Charles Rochemont Aikin

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Charles Rochemont (or Rochmont) Aikin (1775–1847) was an English doctor and chemist.


He was born at Warrington, Lancashire into a distinguished literary family of prominent Unitarians. His father, Dr John Aikin, was a medical doctor, historian, and author. His grandfather, also called John Aikin (1713–1780), was a Unitarian scholar and theological tutor, closely associated with Warrington Academy. His sister Lucy (1781–1864) was a historical writer; one brother Arthur (1773-1854) was a chemist, mineralogist, and scientific writer; another, Edmund, was an architect.[1]

He was adopted as a child by his aunt, Anna Laetitia Barbauld, a prominent poet, essayist, literary critic, editor, and children's author. She and her husband Rochemont ran a dissenting academy (a sort of boarding school for the sons of Dissenters) at Palgrave in Suffolk; Charles was educated at their Palgrave Academy. He is the "little Charles" of Mrs. Barbauld's Lessons for Children.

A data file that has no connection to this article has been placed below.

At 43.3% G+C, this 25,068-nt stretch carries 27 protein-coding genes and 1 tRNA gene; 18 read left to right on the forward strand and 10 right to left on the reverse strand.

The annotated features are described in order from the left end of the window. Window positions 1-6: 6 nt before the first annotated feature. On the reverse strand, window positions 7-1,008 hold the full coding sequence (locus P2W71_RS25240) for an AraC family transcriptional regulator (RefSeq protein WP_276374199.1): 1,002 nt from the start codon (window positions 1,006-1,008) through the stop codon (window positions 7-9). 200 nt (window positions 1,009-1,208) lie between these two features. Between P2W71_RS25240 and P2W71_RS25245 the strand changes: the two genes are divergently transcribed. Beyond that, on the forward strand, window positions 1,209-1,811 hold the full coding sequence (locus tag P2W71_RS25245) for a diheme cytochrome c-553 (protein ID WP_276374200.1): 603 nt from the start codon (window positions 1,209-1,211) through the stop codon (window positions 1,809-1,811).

From an early age he devoted himself to science, and aided his eldest brother Arthur in his first published works and public lectures. Subsequently he applied himself to medicine, became a member of the Royal College of Surgeons, and was chosen secretary of the Medical and Chirurgical Society of London. He married Anne, daughter of the Rev. Gilbert Wakefield; one of their children was the writer and memoirist Anna Letitia Le Breton. Aikin died at his house in Bloomsbury Square, central London, on 20 March 1847.


  • Concise View of all the most important Facts that have hitherto appeared respecting the Cow Pox,’ 1800.
  • Dictionary of Chemistry and Mineralogy, 1807–1814, which he wrote in conjunction with his eldest brother.
  • Rees's Cyclopædia, articles (topics unknown)


  1. ^ For Edmund see:"Aikin, Edmund". Dictionary of National Biography. London: Smith, Elder & Co. 1885–1900.